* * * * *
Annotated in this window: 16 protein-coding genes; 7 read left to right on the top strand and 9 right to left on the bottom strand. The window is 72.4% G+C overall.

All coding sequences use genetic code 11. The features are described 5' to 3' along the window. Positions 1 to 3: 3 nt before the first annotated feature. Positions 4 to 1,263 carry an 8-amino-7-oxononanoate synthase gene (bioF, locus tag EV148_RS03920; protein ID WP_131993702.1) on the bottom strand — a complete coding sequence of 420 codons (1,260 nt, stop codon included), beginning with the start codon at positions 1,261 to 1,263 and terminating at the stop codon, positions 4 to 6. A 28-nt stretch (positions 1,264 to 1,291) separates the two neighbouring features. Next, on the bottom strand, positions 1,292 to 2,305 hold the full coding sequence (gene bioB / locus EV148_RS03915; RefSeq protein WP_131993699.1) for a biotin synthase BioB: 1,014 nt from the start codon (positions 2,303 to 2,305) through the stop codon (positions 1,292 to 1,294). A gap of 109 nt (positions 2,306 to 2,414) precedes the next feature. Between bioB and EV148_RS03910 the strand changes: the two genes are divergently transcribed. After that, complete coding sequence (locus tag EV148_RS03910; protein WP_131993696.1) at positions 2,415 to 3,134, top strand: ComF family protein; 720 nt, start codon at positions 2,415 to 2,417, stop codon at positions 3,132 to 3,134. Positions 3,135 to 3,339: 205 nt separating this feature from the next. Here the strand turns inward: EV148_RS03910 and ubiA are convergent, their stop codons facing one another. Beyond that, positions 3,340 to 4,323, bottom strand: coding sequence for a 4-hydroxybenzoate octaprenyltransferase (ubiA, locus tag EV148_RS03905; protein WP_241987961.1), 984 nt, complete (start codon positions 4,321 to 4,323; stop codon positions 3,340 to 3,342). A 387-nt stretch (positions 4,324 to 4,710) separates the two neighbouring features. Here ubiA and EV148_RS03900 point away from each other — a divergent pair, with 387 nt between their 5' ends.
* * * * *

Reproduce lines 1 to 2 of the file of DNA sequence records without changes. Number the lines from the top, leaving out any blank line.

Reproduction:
Annotated in this window: 16 protein-coding genes; 7 read left to right on the top strand and 9 right to left on the bottom strand. The window is 72.4% G+C overall.

All coding sequences use genetic code 11. The features are described 5' to 3' along the window. Positions 1 to 3: 3 nt before the first annotated feature. Positions 4 to 1,263 carry an 8-amino-7-oxononanoate synthase gene (bioF, locus tag EV148_RS03920; protein ID WP_131993702.1) on the bottom strand — a complete coding sequence of 420 codons (1,260 nt, stop codon included), beginning with the start codon at positions 1,261 to 1,263 and terminating at the stop codon, positions 4 to 6. A 28-nt stretch (positions 1,264 to 1,291) separates the two neighbouring features. Next, on the bottom strand, positions 1,292 to 2,305 hold the full coding sequence (gene bioB / locus EV148_RS03915; RefSeq protein WP_131993699.1) for a biotin synthase BioB: 1,014 nt from the start codon (positions 2,303 to 2,305) through the stop codon (positions 1,292 to 1,294). A gap of 109 nt (positions 2,306 to 2,414) precedes the next feature. Between bioB and EV148_RS03910 the strand changes: the two genes are divergently transcribed. After that, complete coding sequence (locus tag EV148_RS03910; protein WP_131993696.1) at positions 2,415 to 3,134, top strand: ComF family protein; 720 nt, start codon at positions 2,415 to 2,417, stop codon at positions 3,132 to 3,134. Positions 3,135 to 3,339: 205 nt separating this feature from the next. Here the strand turns inward: EV148_RS03910 and ubiA are convergent, their stop codons facing one another. Beyond that, positions 3,340 to 4,323, bottom strand: coding sequence for a 4-hydroxybenzoate octaprenyltransferase (ubiA, locus tag EV148_RS03905; protein WP_241987961.1), 984 nt, complete (start codon positions 4,321 to 4,323; stop codon positions 3,340 to 3,342). A 387-nt stretch (positions 4,324 to 4,710) separates the two neighbouring features. Here ubiA and EV148_RS03900 point away from each other — a divergent pair, with 387 nt between their 5' ends.